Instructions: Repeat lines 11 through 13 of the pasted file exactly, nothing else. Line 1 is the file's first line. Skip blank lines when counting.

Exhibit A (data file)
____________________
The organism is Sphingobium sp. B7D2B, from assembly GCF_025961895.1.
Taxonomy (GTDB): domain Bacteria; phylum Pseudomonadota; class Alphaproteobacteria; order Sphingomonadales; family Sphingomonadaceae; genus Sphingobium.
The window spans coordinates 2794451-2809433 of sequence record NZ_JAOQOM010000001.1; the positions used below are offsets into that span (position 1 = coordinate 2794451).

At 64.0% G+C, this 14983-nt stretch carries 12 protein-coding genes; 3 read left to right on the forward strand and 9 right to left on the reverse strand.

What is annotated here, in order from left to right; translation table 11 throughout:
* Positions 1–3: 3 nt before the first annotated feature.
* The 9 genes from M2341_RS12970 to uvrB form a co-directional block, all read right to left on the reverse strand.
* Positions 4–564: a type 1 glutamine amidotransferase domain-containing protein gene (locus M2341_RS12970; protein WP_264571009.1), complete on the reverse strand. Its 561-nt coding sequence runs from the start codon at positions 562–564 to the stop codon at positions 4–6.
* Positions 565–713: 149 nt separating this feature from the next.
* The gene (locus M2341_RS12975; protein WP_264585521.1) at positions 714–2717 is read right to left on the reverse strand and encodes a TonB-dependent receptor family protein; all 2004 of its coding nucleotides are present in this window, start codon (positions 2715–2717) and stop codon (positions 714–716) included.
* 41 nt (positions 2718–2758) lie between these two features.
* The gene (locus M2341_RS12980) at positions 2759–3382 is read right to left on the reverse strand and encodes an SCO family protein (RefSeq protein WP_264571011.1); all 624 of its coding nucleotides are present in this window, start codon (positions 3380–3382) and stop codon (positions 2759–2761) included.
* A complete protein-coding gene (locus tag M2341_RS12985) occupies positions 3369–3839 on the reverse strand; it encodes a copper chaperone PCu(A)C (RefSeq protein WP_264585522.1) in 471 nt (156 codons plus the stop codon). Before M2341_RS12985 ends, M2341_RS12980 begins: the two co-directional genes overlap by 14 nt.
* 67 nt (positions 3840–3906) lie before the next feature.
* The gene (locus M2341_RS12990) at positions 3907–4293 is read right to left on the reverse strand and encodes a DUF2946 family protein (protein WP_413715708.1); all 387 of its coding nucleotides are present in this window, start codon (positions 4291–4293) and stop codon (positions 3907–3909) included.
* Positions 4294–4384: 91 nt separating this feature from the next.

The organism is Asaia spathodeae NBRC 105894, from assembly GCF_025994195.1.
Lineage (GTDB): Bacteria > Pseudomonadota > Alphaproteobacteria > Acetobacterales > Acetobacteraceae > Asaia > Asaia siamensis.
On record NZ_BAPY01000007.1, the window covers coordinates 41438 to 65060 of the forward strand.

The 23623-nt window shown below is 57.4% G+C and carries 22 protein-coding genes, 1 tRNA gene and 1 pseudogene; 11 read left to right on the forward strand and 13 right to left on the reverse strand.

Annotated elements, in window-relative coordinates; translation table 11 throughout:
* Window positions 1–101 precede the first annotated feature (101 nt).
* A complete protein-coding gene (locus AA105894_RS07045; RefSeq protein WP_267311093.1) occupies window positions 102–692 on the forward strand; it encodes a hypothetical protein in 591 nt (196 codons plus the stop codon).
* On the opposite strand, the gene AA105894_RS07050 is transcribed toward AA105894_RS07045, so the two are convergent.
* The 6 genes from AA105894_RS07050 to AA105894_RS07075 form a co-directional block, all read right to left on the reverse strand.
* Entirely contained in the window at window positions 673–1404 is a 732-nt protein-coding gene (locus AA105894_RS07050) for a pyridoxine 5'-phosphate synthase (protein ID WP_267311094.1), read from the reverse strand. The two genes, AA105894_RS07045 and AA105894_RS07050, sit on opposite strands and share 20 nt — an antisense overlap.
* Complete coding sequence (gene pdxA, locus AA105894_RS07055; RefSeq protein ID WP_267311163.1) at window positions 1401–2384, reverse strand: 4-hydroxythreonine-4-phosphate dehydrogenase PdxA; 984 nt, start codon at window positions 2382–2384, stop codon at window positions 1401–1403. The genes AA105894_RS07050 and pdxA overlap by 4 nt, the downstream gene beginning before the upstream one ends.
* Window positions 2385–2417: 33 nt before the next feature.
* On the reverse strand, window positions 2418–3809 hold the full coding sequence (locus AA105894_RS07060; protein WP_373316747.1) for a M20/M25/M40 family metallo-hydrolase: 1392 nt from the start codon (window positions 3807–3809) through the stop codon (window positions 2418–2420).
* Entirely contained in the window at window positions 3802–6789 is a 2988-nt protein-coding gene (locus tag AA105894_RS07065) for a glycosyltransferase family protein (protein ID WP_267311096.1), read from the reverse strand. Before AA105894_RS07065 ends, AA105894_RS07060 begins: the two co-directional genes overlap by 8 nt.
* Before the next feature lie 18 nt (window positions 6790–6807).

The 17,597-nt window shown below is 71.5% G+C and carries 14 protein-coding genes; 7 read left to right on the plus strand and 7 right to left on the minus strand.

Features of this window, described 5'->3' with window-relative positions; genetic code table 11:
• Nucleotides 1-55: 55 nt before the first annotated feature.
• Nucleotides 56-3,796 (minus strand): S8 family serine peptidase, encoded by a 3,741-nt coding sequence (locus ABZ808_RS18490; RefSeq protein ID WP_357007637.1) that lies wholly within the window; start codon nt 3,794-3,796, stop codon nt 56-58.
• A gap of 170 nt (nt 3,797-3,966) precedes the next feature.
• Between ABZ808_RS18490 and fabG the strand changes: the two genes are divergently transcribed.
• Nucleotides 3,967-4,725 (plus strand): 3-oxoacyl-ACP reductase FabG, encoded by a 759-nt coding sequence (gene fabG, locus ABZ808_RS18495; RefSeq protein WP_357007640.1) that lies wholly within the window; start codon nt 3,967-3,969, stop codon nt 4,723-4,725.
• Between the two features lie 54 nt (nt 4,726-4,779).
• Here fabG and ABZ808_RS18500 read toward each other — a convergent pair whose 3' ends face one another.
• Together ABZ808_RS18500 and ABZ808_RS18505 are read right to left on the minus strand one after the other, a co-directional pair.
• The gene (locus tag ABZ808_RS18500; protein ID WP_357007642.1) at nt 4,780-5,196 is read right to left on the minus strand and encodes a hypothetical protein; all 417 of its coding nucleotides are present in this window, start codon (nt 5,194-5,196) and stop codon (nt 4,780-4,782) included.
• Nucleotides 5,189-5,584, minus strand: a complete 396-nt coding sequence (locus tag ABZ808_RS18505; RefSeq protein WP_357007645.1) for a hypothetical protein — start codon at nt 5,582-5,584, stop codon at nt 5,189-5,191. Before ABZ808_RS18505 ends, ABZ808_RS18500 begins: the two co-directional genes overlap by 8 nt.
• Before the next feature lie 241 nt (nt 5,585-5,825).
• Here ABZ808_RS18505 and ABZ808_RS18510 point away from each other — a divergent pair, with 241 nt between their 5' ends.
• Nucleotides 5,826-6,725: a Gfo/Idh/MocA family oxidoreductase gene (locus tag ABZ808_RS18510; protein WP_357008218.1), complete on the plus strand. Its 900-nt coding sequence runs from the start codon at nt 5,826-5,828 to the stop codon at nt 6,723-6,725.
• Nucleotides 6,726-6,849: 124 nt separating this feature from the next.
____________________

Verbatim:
* 41 nt (positions 2718–2758) lie between these two features.
* The gene (locus M2341_RS12980) at positions 2759–3382 is read right to left on the reverse strand and encodes an SCO family protein (RefSeq protein WP_264571011.1); all 624 of its coding nucleotides are present in this window, start codon (positions 3380–3382) and stop codon (positions 2759–2761) included.
* A complete protein-coding gene (locus tag M2341_RS12985) occupies positions 3369–3839 on the reverse strand; it encodes a copper chaperone PCu(A)C (RefSeq protein WP_264585522.1) in 471 nt (156 codons plus the stop codon). Before M2341_RS12985 ends, M2341_RS12980 begins: the two co-directional genes overlap by 14 nt.